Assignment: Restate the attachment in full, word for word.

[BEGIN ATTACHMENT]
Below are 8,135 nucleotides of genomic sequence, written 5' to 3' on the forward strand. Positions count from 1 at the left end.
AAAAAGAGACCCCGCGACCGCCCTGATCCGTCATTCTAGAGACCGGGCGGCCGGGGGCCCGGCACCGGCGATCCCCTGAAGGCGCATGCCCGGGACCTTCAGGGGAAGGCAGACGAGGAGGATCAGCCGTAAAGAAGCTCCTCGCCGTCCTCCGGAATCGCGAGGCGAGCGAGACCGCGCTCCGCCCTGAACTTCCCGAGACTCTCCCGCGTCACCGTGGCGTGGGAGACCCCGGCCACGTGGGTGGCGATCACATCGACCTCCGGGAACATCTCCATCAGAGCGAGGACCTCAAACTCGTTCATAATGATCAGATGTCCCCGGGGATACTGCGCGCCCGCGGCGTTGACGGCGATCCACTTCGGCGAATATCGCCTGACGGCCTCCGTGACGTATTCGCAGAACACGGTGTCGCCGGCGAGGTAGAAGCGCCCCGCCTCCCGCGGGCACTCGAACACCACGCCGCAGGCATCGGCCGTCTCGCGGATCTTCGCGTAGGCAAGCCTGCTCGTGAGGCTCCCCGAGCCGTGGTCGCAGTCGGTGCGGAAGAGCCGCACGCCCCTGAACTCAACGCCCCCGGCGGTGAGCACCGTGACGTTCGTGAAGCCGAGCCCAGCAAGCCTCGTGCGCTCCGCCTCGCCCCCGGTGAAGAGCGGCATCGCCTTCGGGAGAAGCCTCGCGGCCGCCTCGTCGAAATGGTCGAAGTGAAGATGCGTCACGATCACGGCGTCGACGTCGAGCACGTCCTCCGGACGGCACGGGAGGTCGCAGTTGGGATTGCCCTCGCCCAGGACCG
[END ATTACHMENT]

Below are 8,135 nucleotides of genomic sequence, written 5' to 3' on the forward strand. Positions count from 1 at the left end.
AAAAAGAGACCCCGCGACCGCCCTGATCCGTCATTCTAGAGACCGGGCGGCCGGGGGCCCGGCACCGGCGATCCCCTGAAGGCGCATGCCCGGGACCTTCAGGGGAAGGCAGACGAGGAGGATCAGCCGTAAAGAAGCTCCTCGCCGTCCTCCGGAATCGCGAGGCGAGCGAGACCGCGCTCCGCCCTGAACTTCCCGAGACTCTCCCGCGTCACCGTGGCGTGGGAGACCCCGGCCACGTGGGTGGCGATCACATCGACCTCCGGGAACATCTCCATCAGAGCGAGGACCTCAAACTCGTTCATAATGATCAGATGTCCCCGGGGATACTGCGCGCCCGCGGCGTTGACGGCGATCCACTTCGGCGAATATCGCCTGACGGCCTCCGTGACGTATTCGCAGAACACGGTGTCGCCGGCGAGGTAGAAGCGCCCCGCCTCCCGCGGGCACTCGAACACCACGCCGCAGGCATCGGCCGTCTCGCGGATCTTCGCGTAGGCAAGCCTGCTCGTGAGGCTCCCCGAGCCGTGGTCGCAGTCGGTGCGGAAGAGCCGCACGCCCCTGAACTCAACGCCCCCGGCGGTGAGCACCGTGACGTTCGTGAAGCCGAGCCCAGCAAGCCTCGTGCGCTCCGCCTCGCCCCCGGTGAAGAGCGGCATCGCCTTCGGGAGAAGCCTCGCGGCCGCCTCGTCGAAATGGTCGAAGTGAAGATGCGTCACGATCACGGCGTCGACGTCGAGCACGTCCTCCGGACGGCACGGGAGGTCGCAGTTGGGATTGCCCTCGCCCAGGACCG